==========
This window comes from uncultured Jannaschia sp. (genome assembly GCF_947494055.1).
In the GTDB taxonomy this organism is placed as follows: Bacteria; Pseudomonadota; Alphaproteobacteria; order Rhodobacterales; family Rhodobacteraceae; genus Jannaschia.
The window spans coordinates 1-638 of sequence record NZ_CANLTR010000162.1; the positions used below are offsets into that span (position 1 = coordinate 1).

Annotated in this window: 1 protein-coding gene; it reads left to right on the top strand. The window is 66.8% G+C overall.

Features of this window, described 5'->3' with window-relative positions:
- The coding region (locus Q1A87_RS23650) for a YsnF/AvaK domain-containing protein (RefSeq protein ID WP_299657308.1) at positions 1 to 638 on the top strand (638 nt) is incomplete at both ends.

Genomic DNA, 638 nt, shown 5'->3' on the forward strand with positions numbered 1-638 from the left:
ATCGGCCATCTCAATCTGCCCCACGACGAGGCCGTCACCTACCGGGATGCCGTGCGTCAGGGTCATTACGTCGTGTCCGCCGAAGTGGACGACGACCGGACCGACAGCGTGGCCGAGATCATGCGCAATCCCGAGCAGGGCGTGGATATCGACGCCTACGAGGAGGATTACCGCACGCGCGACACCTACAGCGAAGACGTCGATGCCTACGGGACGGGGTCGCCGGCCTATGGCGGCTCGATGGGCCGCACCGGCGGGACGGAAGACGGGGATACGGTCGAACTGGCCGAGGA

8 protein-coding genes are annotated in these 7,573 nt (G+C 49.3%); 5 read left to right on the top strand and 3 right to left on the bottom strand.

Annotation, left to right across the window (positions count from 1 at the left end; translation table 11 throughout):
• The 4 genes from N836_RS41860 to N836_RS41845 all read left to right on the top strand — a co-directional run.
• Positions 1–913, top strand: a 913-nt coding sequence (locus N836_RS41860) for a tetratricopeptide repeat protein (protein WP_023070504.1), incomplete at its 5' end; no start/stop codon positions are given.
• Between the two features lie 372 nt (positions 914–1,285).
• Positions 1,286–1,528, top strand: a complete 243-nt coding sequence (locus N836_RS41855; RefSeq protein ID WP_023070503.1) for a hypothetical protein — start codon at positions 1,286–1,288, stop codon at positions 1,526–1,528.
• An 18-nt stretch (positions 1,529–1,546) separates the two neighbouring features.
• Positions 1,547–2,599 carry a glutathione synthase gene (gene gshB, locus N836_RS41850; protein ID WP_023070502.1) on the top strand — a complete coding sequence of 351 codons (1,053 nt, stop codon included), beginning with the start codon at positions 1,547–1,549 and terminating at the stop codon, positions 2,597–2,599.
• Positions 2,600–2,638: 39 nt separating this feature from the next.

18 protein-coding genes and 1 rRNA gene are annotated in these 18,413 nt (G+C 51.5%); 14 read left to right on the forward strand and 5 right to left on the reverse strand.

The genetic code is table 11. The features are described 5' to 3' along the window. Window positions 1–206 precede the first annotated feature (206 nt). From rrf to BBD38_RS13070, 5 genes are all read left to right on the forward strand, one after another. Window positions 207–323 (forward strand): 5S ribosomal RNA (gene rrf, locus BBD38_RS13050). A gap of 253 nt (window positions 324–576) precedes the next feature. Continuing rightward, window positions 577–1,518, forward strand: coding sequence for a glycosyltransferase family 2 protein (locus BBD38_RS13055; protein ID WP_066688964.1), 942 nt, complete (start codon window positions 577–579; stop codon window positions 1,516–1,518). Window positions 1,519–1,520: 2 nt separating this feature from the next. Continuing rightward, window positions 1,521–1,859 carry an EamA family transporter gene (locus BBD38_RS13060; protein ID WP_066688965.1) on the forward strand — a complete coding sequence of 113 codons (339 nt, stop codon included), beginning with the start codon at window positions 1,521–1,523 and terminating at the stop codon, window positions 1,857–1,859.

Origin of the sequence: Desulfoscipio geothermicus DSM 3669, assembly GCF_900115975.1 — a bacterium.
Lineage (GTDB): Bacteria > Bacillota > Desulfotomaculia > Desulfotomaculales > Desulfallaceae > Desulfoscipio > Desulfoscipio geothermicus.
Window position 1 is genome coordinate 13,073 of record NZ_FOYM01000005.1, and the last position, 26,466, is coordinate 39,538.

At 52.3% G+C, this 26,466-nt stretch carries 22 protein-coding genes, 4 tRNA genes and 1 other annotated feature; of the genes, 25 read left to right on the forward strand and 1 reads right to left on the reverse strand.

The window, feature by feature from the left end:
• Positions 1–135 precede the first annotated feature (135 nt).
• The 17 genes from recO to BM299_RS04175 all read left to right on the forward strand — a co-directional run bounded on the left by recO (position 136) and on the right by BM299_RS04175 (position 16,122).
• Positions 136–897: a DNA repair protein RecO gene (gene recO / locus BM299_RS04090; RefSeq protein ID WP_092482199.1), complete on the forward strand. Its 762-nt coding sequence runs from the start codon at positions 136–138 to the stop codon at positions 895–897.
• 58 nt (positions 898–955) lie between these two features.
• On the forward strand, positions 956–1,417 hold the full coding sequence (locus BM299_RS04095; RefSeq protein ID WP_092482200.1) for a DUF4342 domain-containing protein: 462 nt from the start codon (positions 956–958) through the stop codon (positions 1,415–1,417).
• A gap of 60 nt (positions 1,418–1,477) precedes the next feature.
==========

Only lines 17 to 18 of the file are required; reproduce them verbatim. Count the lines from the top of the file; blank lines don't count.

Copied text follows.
• Positions 2,600–2,638: 39 nt separating this feature from the next.

18 protein-coding genes and 1 rRNA gene are annotated in these 18,413 nt (G+C 51.5%); 14 read left to right on the forward strand and 5 right to left on the reverse strand.